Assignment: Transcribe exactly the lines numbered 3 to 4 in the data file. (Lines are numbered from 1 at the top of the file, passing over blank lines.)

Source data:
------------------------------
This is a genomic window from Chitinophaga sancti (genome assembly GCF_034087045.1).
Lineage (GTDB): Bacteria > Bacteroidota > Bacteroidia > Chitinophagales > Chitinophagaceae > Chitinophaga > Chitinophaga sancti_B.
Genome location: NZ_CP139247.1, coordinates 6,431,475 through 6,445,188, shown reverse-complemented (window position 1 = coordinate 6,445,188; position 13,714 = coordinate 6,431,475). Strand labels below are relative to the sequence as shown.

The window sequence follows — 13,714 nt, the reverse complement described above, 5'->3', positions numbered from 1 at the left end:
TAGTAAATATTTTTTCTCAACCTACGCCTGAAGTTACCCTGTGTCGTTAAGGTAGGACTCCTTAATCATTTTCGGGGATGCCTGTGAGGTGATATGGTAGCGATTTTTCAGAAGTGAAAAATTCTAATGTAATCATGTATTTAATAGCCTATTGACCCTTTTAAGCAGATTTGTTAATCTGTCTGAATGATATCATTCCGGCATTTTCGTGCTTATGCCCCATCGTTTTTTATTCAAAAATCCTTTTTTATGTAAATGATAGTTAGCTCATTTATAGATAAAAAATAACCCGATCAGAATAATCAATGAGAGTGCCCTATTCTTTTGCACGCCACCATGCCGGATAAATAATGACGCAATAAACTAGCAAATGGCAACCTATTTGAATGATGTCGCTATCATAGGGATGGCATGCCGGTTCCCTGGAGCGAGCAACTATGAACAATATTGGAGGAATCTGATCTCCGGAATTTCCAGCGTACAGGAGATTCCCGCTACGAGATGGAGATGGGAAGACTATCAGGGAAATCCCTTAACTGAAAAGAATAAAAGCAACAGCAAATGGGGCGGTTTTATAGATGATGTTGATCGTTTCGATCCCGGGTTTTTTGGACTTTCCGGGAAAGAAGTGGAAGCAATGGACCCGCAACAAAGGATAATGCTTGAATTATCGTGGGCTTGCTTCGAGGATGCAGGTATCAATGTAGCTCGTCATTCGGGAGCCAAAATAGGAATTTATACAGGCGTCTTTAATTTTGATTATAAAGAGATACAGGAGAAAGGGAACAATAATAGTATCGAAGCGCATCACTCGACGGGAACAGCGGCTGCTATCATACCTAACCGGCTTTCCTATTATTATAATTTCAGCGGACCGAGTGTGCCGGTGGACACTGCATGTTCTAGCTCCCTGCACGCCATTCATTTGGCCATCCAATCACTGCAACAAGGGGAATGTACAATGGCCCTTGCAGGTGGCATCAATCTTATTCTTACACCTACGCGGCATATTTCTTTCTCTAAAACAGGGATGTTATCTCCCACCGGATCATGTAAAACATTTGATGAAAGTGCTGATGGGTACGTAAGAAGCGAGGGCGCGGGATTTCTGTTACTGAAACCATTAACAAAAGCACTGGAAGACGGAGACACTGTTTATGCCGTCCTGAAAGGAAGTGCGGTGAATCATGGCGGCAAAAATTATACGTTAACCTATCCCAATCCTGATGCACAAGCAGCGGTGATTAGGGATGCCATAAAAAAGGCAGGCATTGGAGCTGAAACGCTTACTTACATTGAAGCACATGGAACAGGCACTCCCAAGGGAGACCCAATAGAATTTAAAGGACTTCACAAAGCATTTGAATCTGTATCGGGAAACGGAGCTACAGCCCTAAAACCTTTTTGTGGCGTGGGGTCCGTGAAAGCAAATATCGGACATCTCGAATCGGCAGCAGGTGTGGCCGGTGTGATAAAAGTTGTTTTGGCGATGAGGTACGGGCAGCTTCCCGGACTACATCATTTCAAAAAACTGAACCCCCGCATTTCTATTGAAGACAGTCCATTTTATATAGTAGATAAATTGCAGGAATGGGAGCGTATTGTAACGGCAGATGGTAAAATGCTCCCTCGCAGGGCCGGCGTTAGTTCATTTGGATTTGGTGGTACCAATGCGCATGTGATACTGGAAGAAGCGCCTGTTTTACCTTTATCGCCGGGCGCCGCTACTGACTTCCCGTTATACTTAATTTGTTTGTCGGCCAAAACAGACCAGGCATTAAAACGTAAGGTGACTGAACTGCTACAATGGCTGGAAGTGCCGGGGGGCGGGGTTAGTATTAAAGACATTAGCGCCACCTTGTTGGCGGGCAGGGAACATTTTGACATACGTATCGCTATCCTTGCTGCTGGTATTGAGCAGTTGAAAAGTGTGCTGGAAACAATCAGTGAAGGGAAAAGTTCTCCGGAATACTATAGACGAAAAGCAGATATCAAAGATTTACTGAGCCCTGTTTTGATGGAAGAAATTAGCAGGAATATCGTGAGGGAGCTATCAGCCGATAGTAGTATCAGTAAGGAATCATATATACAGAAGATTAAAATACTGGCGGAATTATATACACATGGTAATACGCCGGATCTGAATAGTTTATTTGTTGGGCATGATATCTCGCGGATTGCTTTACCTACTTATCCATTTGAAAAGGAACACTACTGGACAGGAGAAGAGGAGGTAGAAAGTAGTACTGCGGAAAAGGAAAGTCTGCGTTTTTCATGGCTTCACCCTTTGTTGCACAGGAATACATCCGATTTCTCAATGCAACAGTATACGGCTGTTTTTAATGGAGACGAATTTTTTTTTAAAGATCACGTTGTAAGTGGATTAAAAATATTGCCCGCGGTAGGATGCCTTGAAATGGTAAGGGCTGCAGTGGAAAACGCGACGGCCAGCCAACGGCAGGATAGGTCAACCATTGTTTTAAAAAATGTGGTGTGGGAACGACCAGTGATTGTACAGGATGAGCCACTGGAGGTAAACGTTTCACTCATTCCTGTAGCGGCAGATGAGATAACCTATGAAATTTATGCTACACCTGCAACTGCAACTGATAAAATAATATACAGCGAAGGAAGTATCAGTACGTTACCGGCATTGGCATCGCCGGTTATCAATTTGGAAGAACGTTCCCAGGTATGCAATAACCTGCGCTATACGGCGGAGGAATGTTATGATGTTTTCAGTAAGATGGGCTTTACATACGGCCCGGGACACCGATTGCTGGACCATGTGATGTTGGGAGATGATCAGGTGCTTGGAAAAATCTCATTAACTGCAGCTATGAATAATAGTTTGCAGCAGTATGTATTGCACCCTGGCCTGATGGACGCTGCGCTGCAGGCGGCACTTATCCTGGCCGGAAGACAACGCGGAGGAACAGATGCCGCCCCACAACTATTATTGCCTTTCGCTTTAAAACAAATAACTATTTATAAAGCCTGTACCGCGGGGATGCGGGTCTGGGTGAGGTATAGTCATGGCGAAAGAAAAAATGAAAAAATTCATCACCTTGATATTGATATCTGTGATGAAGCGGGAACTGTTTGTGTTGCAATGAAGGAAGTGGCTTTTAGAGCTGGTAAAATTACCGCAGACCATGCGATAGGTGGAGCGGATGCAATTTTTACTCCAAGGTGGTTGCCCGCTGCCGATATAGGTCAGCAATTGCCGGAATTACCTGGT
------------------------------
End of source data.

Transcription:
Genome location: NZ_CP139247.1, coordinates 6,431,475 through 6,445,188, shown reverse-complemented (window position 1 = coordinate 6,445,188; position 13,714 = coordinate 6,431,475). Strand labels below are relative to the sequence as shown.

The window sequence follows — 13,714 nt, the reverse complement described above, 5'->3', positions numbered from 1 at the left end: